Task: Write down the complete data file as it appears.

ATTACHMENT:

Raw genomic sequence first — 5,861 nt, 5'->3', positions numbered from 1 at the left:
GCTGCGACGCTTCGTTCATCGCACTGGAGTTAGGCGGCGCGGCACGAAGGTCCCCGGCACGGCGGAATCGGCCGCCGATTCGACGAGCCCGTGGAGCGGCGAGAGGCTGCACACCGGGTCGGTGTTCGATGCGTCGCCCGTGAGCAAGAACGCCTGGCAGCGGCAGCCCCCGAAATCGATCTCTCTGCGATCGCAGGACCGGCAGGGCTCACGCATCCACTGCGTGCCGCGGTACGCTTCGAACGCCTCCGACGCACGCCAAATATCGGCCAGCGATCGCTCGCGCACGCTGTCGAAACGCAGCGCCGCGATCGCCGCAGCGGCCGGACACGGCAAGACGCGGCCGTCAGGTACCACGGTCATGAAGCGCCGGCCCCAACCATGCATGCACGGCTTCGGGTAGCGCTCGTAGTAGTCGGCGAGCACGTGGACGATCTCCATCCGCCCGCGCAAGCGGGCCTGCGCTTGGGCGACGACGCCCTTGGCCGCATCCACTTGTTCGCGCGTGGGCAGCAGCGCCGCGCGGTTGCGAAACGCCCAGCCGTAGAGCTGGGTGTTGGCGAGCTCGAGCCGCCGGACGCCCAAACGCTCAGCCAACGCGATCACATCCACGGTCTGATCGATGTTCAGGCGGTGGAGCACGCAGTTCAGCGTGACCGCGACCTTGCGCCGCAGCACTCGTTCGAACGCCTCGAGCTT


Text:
Raw genomic sequence first — 5,861 nt, 5'->3', positions numbered from 1 at the left:
GCTGCGACGCTTCGTTCATCGCACTGGAGTTAGGCGGCGCGGCACGAAGGTCCCCGGCACGGCGGAATCGGCCGCCGATTCGACGAGCCCGTGGAGCGGCGAGAGGCTGCACACCGGGTCGGTGTTCGATGCGTCGCCCGTGAGCAAGAACGCCTGGCAGCGGCAGCCCCCGAAATCGATCTCTCTGCGATCGCAGGACCGGCAGGGCTCACGCATCCACTGCGTGCCGCGGTACGCTTCGAACGCCTCCGACGCACGCCAAATATCGGCCAGCGATCGCTCGCGCACGCTGTCGAAACGCAGCGCCGCGATCGCCGCAGCGGCCGGACACGGCAAGACGCGGCCGTCAGGTACCACGGTCATGAAGCGCCGGCCCCAACCATGCATGCACGGCTTCGGGTAGCGCTCGTAGTAGTCGGCGAGCACGTGGACGATCTCCATCCGCCCGCGCAAGCGGGCCTGCGCTTGGGCGACGACGCCCTTGGCCGCATCCACTTGTTCGCGCGTGGGCAGCAGCGCCGCGCGGTTGCGAAACGCCCAGCCGTAGAGCTGGGTGTTGGCGAGCTCGAGCCGCCGGACGCCCAAACGCTCAGCCAACGCGATCACATCCACGGTCTGATCGATGTTCAGGCGGTGGAGCACGCAGTTCAGCGTGACCGCGACCTTGCGCCGCAGCACTCGTTCGAACGCCTCGAGCTT